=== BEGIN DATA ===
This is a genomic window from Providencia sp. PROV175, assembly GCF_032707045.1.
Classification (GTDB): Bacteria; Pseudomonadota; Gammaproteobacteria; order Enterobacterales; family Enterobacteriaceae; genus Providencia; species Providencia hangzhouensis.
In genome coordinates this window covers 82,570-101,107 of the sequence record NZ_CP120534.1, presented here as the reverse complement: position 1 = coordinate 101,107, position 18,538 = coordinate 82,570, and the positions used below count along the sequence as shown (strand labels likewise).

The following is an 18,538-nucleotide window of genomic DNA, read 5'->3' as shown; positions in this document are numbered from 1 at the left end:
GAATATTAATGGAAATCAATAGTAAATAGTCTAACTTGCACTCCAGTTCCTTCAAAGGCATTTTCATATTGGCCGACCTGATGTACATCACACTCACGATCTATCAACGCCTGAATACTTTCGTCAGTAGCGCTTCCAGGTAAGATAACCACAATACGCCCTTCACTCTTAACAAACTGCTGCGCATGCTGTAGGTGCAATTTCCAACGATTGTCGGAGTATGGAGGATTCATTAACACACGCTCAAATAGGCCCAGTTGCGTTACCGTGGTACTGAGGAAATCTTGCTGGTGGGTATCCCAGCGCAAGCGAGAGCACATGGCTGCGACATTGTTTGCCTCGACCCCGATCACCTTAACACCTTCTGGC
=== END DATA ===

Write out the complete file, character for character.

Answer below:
This is a genomic window from Providencia sp. PROV175, assembly GCF_032707045.1.
Classification (GTDB): Bacteria; Pseudomonadota; Gammaproteobacteria; order Enterobacterales; family Enterobacteriaceae; genus Providencia; species Providencia hangzhouensis.
In genome coordinates this window covers 82,570-101,107 of the sequence record NZ_CP120534.1, presented here as the reverse complement: position 1 = coordinate 101,107, position 18,538 = coordinate 82,570, and the positions used below count along the sequence as shown (strand labels likewise).

The following is an 18,538-nucleotide window of genomic DNA, read 5'->3' as shown; positions in this document are numbered from 1 at the left end:
GAATATTAATGGAAATCAATAGTAAATAGTCTAACTTGCACTCCAGTTCCTTCAAAGGCATTTTCATATTGGCCGACCTGATGTACATCACACTCACGATCTATCAACGCCTGAATACTTTCGTCAGTAGCGCTTCCAGGTAAGATAACCACAATACGCCCTTCACTCTTAACAAACTGCTGCGCATGCTGTAGGTGCAATTTCCAACGATTGTCGGAGTATGGAGGATTCATTAACACACGCTCAAATAGGCCCAGTTGCGTTACCGTGGTACTGAGGAAATCTTGCTGGTGGGTATCCCAGCGCAAGCGAGAGCACATGGCTGCGACATTGTTTGCCTCGACCCCGATCACCTTAACACCTTCTGGC